“These numbers will serve as an important independent comparison to official statistics from death-registry data, which are currently being reevaluated and underscore the inattention of the U.S. government to the frail infrastructure of Puerto Rico,” the authors wrote.
The government of Puerto Rico stopped sharing mortality data with the public in December 2017, so the study was conducted without its help. According to the New York Times, the government also refused to provide researchers with recent mortality data.
This lack of transparency is unsurprising, as it has been a key factor in the inaccuracies surrounding the hurricane’s deadly impact. In December, the governor of Puerto Rico ordered a recount of deaths, which is being carried out by public health researchers at George Washington University and is still underway. (The GWU researchers declined Vox’s request to comment on the NEJM paper.)
Gov. Ricardo Rosselló’s office responded to the NEJM study with this statement: “As the world knows, the magnitude of this tragic disaster caused by Hurricane Maria resulted in many fatalities. We have always expected the number to be higher than what was previously reported. That is why we commissioned The George Washington University (GWU) to carry out a thorough study on the number of fatalities caused by Hurricane Maria which will be released soon. Both studies will help us better prepare for future natural disasters and prevent lives from being lost.”
Vox and other media outlets have challenged the official death count
When President Donald Trump visited Puerto Rico on October 3, nearly two weeks after the storm hit, the official death count was just 16, prompting Trump to insist that Puerto Rico wasn’t a “real catastrophe” like Hurricane Katrina. “Everybody watching can really be very proud of what’s taken place in Puerto Rico,” he said.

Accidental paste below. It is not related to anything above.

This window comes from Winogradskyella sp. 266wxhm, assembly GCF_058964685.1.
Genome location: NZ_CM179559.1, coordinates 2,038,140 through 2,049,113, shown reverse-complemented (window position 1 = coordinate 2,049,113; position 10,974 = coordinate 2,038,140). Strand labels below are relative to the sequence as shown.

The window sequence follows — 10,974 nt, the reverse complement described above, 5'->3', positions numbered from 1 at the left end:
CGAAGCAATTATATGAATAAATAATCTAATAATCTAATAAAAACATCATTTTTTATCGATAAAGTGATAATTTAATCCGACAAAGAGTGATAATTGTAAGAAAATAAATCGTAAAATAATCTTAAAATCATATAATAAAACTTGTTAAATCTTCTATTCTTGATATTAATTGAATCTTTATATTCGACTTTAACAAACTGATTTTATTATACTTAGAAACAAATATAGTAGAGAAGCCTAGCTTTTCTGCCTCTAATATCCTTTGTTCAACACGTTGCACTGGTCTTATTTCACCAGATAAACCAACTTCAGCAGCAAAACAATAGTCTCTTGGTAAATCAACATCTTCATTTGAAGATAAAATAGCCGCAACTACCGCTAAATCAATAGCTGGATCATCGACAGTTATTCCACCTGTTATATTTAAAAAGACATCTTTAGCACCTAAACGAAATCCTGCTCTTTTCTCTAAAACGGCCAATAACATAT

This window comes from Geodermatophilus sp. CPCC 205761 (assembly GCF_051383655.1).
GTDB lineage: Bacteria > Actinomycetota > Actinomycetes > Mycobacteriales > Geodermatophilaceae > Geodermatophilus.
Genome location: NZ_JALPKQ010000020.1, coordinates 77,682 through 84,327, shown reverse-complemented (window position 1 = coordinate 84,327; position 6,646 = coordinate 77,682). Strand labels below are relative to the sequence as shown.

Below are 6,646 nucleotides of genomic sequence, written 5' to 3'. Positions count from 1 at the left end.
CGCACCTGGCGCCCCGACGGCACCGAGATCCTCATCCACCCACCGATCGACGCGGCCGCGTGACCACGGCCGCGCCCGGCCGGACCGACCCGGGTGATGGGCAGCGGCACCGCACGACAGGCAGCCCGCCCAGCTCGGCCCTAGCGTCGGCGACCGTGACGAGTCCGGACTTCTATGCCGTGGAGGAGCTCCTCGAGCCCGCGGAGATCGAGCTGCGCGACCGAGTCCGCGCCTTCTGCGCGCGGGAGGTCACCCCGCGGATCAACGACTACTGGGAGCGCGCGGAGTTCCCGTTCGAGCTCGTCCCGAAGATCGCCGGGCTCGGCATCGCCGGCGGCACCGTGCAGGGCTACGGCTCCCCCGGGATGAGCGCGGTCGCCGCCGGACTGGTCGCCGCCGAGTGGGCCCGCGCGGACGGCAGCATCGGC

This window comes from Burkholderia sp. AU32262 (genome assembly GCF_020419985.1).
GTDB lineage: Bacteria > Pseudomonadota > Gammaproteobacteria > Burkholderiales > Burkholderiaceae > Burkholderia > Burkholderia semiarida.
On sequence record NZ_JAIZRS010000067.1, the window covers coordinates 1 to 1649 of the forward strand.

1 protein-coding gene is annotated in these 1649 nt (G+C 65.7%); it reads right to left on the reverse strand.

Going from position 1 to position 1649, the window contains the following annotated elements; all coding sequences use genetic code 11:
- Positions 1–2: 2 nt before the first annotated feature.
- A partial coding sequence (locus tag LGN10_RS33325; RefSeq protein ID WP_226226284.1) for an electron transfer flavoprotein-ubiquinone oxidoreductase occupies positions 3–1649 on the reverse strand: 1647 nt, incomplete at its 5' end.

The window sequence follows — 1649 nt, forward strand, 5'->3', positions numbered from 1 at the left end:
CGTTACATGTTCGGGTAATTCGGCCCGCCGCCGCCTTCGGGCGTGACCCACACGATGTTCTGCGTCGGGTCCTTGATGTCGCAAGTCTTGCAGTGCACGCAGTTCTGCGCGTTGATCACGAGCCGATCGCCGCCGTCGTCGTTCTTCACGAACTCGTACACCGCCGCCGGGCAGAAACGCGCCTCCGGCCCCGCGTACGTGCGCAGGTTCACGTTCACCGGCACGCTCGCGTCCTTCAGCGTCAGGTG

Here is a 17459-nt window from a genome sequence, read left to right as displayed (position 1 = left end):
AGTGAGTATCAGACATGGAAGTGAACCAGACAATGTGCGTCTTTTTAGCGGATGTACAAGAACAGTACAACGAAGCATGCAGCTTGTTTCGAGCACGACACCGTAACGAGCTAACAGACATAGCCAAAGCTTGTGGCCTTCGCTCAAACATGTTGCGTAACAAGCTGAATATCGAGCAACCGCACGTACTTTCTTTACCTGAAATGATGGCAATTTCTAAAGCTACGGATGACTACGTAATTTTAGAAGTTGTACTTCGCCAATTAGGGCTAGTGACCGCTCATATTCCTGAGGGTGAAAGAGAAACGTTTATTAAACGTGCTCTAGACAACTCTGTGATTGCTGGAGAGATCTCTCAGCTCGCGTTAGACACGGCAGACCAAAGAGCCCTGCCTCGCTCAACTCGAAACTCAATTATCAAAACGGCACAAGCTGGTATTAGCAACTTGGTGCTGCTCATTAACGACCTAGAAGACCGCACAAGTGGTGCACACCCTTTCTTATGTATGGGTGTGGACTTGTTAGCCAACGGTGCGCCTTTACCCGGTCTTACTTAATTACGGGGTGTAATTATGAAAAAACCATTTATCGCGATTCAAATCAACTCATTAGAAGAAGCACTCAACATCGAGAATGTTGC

Since then, multiple media outlets, including Vox and the New York Times, have found evidence of hurricane deaths that were not included in the official death count. These investigations prompted members of Congress to request an audit of the hurricane deaths, and led social science researchers to take a closer look at the data.
In December, social science researchers published an analysis of mortality data from the Puerto Rico Vital Statistics System to compare the historical death averages for September and October to deaths this year. They found that the number of people who died from the storm is closer to 1,085. A New York Times analysis of similar data found that the death toll could be at least 1,052.
The latest study shows that even these estimates were very low. And it makes sense, because these studies relied on mortality data provided by the Puerto Rican government, which was unreliable in the months following the storm.
The government’s official recount of the death toll (with GWU’s help) is still in the works, so the people of Puerto Rico are still a long way from closure from Hurricane Maria. Meanwhile, they are readying for the 2018 hurricane season set to begin on June 1, even as thousands on the island are still without power.
“People should not die during hurricanes,” disasterologist Samantha Montano wrote on Twitter. “We have the technology to see them coming. We know how to mitigate and prepare for disasters. The United States has the money to prevent these deaths. We are choosing not to act.”